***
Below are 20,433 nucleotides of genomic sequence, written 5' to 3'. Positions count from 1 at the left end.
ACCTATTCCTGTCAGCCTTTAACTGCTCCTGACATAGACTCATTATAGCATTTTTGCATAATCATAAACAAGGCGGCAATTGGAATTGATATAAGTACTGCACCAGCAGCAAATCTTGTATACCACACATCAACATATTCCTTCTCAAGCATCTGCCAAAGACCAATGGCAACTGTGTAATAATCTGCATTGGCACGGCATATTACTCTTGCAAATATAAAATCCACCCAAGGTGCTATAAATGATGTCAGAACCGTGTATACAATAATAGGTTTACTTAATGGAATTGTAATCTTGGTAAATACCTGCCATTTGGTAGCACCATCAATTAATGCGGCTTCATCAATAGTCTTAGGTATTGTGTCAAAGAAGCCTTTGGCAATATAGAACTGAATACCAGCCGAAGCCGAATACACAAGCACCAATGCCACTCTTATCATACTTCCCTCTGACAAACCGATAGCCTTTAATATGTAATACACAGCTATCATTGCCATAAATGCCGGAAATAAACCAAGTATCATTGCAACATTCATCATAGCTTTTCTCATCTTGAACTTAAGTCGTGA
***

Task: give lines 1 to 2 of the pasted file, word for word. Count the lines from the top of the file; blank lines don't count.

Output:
Below are 20,433 nucleotides of genomic sequence, written 5' to 3'. Positions count from 1 at the left end.
ACCTATTCCTGTCAGCCTTTAACTGCTCCTGACATAGACTCATTATAGCATTTTTGCATAATCATAAACAAGGCGGCAATTGGAATTGATATAAGTACTGCACCAGCAGCAAATCTTGTATACCACACATCAACATATTCCTTCTCAAGCATCTGCCAAAGACCAATGGCAACTGTGTAATAATCTGCATTGGCACGGCATATTACTCTTGCAAATATAAAATCCACCCAAGGTGCTATAAATGATGTCAGAACCGTGTATACAATAATAGGTTTACTTAATGGAATTGTAATCTTGGTAAATACCTGCCATTTGGTAGCACCATCAATTAATGCGGCTTCATCAATAGTCTTAGGTATTGTGTCAAAGAAGCCTTTGGCAATATAGAACTGAATACCAGCCGAAGCCGAATACACAAGCACCAATGCCACTCTTATCATACTTCCCTCTGACAAACCGATAGCCTTTAATATGTAATACACAGCTATCATTGCCATAAATGCCGGAAATAAACCAAGTATCATTGCAACATTCATCATAGCTTTTCTCATCTTGAACTTAAGTCGTGA